Tag Archives: conspiracy theories

Mock Ebook Covers Helps With Motivation


For the past few months, I have been working on a novel that had me stopping now and then. It’s a mystery/thriller – murder, the FBI, a love interest. The idea sounded great in my head yet, I had trouble getting it to come out and onto paper. I pushed my novel aside, and then pulled up another writing project onto my computer and worked on it. I was able to write in spurts. My brain kept trying to focus on that one novel though.

I enlisted the help of a few co-workers. A few of them listened to me as I rambled on about this story I was writing. A few others added their two cents, which was enough to help me push aside my writer’s block.

Later that night, I typed up what I came up with, then stared at the scene after I was done. I re-read the story, hoping something new would come up, but as I read it, it seemed as if part of it wouldn’t make sense in the real world, and my book took place in the real world.

Once again, I pushed it aside and pulled up the other writing project, until I couldn’t write any more on it either.

Pushing my other writing project aside, I decided to try something new.

I read how one author creates her own book covers for inspiration. Though she never uses these covers on her books, as she hires a professional, her self made covers do serve a purpose.

She chooses the model, picks a title for her book, and then puts it all together in a mock photoshop software you can find for free on the internet. She then prints it out and hangs it near her computer for her to see while she writes. Once I read this, I was able to understand her methods. Sometimes it takes visual cues to help get the creative juices flowing.

I tried her method and found that it worked. Honestly, why didn’t I try this before? It wasn’t long that the words started to flow. I could visualize the story playing out as if it were a movie. I even went as far as creating boards on Pinterest; picking out my characters and locations to draw out inspiration.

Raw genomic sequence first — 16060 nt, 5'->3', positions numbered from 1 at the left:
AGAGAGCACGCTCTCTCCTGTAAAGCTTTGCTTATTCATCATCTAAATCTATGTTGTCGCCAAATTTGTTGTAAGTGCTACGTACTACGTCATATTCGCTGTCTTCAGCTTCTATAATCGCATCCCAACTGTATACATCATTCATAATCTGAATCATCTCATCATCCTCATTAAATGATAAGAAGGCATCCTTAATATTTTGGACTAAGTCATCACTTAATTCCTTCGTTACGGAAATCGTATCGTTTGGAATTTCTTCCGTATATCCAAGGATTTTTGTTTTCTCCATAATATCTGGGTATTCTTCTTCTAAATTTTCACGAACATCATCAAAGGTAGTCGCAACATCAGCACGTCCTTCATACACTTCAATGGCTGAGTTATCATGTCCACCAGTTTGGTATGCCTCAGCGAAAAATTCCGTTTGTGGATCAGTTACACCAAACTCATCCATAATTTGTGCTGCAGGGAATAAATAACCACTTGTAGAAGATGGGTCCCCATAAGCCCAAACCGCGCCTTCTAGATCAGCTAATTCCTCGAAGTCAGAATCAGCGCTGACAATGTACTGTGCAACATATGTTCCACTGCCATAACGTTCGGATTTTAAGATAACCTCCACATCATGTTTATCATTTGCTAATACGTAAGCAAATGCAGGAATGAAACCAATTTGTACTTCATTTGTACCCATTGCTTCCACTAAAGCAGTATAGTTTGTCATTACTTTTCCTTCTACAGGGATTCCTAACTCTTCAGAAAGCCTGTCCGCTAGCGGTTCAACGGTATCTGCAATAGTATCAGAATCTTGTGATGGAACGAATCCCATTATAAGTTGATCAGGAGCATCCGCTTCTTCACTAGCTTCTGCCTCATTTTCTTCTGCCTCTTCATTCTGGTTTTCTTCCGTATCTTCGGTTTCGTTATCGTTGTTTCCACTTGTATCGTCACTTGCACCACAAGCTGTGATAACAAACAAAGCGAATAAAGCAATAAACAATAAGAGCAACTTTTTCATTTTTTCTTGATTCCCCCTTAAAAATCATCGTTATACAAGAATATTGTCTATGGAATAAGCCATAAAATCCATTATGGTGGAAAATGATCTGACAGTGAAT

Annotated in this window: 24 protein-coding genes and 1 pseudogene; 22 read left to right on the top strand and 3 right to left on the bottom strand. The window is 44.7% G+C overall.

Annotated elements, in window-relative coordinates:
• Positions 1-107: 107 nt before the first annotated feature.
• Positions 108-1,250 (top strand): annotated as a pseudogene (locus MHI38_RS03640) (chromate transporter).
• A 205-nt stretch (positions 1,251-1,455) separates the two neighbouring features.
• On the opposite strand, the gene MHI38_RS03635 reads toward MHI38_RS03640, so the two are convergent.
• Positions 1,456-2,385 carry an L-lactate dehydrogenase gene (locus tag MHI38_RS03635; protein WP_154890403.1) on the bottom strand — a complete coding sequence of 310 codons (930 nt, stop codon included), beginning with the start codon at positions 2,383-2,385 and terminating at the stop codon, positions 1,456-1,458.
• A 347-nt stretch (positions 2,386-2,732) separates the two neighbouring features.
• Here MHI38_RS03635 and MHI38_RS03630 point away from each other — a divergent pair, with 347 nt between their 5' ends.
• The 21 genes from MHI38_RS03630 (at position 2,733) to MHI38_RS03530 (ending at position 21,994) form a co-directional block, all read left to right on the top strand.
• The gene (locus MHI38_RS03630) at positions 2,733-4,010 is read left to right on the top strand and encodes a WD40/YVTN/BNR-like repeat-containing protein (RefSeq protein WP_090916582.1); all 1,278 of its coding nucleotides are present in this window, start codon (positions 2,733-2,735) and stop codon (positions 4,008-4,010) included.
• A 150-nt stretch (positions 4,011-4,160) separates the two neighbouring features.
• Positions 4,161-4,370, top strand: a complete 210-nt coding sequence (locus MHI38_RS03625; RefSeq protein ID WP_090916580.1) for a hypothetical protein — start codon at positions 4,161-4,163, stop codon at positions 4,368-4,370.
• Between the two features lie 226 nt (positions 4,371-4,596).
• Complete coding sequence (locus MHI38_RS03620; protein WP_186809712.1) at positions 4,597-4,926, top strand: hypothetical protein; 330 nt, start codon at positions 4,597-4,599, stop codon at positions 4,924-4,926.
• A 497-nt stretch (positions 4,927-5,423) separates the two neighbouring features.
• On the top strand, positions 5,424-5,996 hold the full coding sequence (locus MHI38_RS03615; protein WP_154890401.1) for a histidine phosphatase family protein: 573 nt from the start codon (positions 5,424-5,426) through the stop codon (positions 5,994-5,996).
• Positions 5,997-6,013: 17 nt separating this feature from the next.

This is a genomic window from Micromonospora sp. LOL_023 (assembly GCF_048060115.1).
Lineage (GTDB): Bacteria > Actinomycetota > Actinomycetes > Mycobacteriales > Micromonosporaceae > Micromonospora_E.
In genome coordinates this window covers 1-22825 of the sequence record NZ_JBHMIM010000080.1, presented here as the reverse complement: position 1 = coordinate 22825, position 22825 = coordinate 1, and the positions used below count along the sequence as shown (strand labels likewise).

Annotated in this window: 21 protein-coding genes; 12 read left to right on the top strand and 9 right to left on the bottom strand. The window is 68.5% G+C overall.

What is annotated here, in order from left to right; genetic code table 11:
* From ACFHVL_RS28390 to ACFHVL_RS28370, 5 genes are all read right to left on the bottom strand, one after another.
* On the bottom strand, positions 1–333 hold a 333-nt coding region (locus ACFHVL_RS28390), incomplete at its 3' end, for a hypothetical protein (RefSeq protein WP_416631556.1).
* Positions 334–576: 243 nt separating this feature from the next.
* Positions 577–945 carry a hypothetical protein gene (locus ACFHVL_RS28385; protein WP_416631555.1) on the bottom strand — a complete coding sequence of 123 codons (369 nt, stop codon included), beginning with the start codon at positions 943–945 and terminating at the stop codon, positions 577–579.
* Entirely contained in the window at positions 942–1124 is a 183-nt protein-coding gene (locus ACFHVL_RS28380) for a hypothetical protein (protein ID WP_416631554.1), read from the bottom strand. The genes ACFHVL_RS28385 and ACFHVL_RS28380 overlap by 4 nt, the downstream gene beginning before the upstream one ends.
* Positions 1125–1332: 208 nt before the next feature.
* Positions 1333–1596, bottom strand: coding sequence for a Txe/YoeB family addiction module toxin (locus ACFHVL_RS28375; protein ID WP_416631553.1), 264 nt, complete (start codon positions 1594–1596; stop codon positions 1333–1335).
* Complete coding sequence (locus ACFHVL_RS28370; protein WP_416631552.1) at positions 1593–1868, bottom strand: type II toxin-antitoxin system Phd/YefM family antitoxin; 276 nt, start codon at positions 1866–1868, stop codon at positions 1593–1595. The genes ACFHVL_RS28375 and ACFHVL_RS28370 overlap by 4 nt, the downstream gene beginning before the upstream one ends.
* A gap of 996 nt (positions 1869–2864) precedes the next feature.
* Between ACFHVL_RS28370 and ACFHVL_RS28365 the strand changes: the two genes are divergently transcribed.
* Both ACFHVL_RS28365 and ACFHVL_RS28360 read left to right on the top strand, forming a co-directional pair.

All these methods have helped me write a better story.

I even went as far as coming up with a second book, but that’s just me, always thinking ahead. Soon the outline was coming into place and I was able to determine an ending.

Now it was time to fill in the story.

Check back to see how far along my story has gotten.

 

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Did Booth really die in that fire or not?


Today, in History class, we started watching a film called The Conspirator, which came out in 2010. It’s a Robert Redford film about the people conspiring to kill Lincoln, Secretary of State, and the Vice President. Seven men and one woman, Mary Surratt, was arrested after the assassination of Lincoln. John Wilkes Booth has been shot and burned in the barn owned by Garrett on 26 April 1865. Dr. Mudd, whom helped mend Booth’s broken leg, was arrested as being a conspirator for aiding John Wilkes Booth.

I’ve watched about half the movie so far and I’m currently reading the book by Bill O’Reilly called Killing Lincoln. There’s also a movie called Lincoln coming out next Friday that I’m going to go see. With my current choice of studies I’ve immersed myself in reading and watching anything to do with the US Civil War and Lincoln. But the part that has really got my attention is that not too long ago it was made public that John Wilkes Booth did not die in that barn, that it was someone else. There was a bigger conspiracy then what the History books have been teaching us.

It was on the History Channel not too long ago and was even put on the front page of several newspapers, that some government officials that worked with Lincoln were in on the assassination. Though Booth had set out to kidnap Lincoln, but his plans didn’t turn out the way he was hoping and that’s where he decided to go ahead and shoot Lincoln. But there was someone that somewhat resembled Booth placed in the barn and Booth was set free. He had fled south, changing not only his name, but also his looks. He lived a long life, marrying and raising a family. He confessed his crime on his death bed, but everyone knew Booth was dead…supposedly.

I had asked my History teacher if all of this was true and she told me no, that he had actually died in the barn. I thought what was put on the History Channel was actual fact. Not to mention it was even in the papers. One of Booth’s descendants came forward to say that her ancestor actually lived a long life and did not die in the fire that it was a cover up.

Really, who do I believe here?